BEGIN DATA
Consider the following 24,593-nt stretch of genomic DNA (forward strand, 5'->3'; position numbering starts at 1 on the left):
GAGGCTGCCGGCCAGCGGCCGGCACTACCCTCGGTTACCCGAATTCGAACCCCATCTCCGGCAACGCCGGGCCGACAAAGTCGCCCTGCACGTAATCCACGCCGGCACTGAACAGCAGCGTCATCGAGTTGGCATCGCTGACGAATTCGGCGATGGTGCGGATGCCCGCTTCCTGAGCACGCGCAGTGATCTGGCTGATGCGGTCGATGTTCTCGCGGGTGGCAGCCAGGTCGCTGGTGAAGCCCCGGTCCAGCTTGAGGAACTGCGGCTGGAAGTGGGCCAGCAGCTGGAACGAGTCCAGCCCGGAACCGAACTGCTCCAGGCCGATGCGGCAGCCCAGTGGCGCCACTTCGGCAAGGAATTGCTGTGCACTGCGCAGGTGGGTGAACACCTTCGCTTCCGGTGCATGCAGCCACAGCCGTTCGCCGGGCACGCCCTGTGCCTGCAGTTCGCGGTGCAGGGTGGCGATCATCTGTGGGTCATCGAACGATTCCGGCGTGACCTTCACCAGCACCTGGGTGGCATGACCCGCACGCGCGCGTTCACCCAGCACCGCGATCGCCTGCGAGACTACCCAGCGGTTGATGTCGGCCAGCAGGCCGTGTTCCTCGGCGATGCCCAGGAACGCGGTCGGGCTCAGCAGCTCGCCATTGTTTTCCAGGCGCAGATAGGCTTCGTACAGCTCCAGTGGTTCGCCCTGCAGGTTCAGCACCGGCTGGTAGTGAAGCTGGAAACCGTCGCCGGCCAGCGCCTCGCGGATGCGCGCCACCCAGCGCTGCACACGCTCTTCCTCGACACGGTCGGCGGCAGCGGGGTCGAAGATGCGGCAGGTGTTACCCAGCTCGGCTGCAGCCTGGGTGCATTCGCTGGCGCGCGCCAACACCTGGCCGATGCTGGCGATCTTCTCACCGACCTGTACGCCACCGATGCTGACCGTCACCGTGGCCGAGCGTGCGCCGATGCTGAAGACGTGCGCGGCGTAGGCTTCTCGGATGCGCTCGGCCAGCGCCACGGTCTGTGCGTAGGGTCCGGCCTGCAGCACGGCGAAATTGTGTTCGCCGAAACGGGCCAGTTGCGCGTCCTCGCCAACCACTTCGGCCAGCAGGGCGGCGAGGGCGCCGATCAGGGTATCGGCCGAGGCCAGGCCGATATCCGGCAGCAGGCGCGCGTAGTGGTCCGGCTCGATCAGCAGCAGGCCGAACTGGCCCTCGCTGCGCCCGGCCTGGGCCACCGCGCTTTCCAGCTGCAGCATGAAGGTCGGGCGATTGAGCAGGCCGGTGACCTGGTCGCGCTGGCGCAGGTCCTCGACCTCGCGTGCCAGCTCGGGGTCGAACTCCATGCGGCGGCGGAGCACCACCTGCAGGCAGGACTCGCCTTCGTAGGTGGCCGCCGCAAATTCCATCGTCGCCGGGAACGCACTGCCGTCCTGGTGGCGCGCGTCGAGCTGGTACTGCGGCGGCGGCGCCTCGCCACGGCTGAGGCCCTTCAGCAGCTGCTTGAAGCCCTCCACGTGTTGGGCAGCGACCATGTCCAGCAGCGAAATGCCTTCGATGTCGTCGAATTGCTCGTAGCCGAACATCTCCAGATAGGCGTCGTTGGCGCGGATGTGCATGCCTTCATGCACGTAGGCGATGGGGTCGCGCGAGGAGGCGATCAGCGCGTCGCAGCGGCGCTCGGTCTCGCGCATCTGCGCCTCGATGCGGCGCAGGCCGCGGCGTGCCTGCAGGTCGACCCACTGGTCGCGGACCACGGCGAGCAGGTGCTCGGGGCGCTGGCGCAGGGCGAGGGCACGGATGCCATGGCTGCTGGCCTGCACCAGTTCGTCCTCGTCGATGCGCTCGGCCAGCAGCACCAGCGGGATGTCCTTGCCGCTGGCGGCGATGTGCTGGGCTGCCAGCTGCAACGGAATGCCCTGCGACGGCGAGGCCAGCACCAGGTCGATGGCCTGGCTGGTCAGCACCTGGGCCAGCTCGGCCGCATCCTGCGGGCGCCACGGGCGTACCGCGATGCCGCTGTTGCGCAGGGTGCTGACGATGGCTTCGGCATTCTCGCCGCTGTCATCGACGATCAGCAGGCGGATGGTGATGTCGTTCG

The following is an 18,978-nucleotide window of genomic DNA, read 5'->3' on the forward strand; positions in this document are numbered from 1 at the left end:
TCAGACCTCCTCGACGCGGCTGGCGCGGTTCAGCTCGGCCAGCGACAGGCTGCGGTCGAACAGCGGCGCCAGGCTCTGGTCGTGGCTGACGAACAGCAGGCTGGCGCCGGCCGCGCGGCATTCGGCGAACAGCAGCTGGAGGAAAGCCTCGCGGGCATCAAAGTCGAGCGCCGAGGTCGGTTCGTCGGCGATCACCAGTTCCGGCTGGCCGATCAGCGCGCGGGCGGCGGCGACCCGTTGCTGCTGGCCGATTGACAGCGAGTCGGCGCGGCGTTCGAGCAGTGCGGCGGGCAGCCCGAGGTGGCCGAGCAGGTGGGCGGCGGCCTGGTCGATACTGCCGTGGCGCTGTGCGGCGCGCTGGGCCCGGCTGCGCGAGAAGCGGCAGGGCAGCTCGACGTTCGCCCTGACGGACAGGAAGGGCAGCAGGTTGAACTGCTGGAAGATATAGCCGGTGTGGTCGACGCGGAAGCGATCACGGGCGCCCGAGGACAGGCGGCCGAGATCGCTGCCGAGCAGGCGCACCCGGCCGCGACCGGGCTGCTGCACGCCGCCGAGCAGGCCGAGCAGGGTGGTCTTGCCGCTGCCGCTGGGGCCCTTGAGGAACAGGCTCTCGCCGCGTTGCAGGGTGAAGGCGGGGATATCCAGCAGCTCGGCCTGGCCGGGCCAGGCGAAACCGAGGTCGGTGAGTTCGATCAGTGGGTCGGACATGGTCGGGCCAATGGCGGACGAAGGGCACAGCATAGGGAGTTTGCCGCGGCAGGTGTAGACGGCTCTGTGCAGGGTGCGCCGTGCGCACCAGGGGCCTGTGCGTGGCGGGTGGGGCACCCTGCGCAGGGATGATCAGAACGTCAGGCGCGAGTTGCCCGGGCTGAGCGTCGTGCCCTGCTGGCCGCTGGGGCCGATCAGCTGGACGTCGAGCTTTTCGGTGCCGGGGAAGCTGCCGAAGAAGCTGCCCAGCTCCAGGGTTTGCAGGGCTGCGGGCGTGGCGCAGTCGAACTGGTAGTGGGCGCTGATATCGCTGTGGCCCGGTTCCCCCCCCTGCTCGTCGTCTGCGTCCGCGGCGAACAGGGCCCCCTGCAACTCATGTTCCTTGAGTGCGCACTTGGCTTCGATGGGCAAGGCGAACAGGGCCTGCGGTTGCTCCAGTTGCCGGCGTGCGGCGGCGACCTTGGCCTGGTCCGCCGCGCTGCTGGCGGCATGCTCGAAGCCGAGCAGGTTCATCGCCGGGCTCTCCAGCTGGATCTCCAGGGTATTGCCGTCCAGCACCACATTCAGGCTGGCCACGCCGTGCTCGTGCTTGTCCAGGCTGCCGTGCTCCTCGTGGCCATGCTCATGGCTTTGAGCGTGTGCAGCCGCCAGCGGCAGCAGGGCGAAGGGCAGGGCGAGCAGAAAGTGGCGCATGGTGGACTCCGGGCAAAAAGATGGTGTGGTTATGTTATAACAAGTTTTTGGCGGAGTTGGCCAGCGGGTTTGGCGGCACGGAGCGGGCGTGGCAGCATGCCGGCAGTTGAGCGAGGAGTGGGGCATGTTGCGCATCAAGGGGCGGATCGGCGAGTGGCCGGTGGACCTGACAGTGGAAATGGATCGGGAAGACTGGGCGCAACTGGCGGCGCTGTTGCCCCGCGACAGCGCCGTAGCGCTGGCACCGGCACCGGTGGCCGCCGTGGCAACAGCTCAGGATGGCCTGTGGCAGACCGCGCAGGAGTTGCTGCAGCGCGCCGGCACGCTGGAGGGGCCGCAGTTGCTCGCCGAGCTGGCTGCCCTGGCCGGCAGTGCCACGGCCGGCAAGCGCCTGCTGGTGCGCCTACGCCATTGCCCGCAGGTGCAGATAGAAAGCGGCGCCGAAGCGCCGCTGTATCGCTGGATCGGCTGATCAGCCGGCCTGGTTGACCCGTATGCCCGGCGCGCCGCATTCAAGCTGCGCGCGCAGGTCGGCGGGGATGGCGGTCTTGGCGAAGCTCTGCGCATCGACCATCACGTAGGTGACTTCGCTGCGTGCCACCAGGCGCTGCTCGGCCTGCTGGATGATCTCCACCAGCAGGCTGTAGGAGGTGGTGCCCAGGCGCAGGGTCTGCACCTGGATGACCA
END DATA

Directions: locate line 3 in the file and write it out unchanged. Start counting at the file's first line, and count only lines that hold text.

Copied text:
The following is an 18,978-nucleotide window of genomic DNA, read 5'->3' on the forward strand; positions in this document are numbered from 1 at the left end: